F1 2022 Mexico Grand Prix, Sergio Perez, George Russell, Charles Leclerc, cost cap, fine, punishment, testing

Only a few racing fans have the privilege of cheering on a local driver at their home Grand Prix, and Mexican fans crammed into the Autódromo Hermanos Rodríguez didn’t waste a second of their luck in Friday practice.

Not only did Sergio Perez receive cheers every time he walked to the famous Foro Sol, the section of the stadium built from a disused baseball grandstand, but the crowd was thrilled even when they caught a glimpse of their man on the big screens.

Even Perez’s face in the F1 opening titles shown before each session received the usual applause.

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So it was the least Perez could do but be competitive, albeit based on a rather limited Friday race, generating enough hope that he could at least make the podium, if not more.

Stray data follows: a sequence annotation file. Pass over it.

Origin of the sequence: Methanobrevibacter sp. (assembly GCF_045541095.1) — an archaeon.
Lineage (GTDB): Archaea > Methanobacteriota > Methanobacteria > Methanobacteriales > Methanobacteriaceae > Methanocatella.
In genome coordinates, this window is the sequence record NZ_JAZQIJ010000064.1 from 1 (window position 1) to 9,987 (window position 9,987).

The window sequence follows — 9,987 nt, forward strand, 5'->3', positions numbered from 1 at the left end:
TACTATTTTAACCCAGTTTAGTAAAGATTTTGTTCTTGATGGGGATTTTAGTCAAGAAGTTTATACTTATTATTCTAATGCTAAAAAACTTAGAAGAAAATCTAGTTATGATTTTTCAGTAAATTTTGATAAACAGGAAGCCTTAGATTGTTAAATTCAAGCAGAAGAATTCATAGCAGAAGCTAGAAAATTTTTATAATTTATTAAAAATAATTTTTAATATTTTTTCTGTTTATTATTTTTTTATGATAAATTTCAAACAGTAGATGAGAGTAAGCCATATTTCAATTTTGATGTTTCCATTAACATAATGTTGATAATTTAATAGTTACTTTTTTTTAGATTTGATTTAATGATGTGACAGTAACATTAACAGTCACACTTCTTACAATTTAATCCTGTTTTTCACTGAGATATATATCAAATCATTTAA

But that’s just the start and Friday’s data was more limited than usual. Pirelli’s check on FP2 for another tire test meant the usual race sims were largely lacking, with those stuck around the disruptions in FP1 unlikely to be as representative as the teams tinker with the cars ahead of FP3.

But what we can say is that Ferrari and Red Bull Racing seem to be closely linked at this stage, and Mercedes is probably also in on it.

Carlos Sainz and Charles Leclerc dominated FP1 in pure pace, separated by just 0.046 seconds. It was more than what separated Perez from Max Verstappen – the Red Bull Racing team-mates set identical times just 0.12 seconds behind the leading Ferrari.

They were all tightly bonded in the brief simulation race stints they also undertook.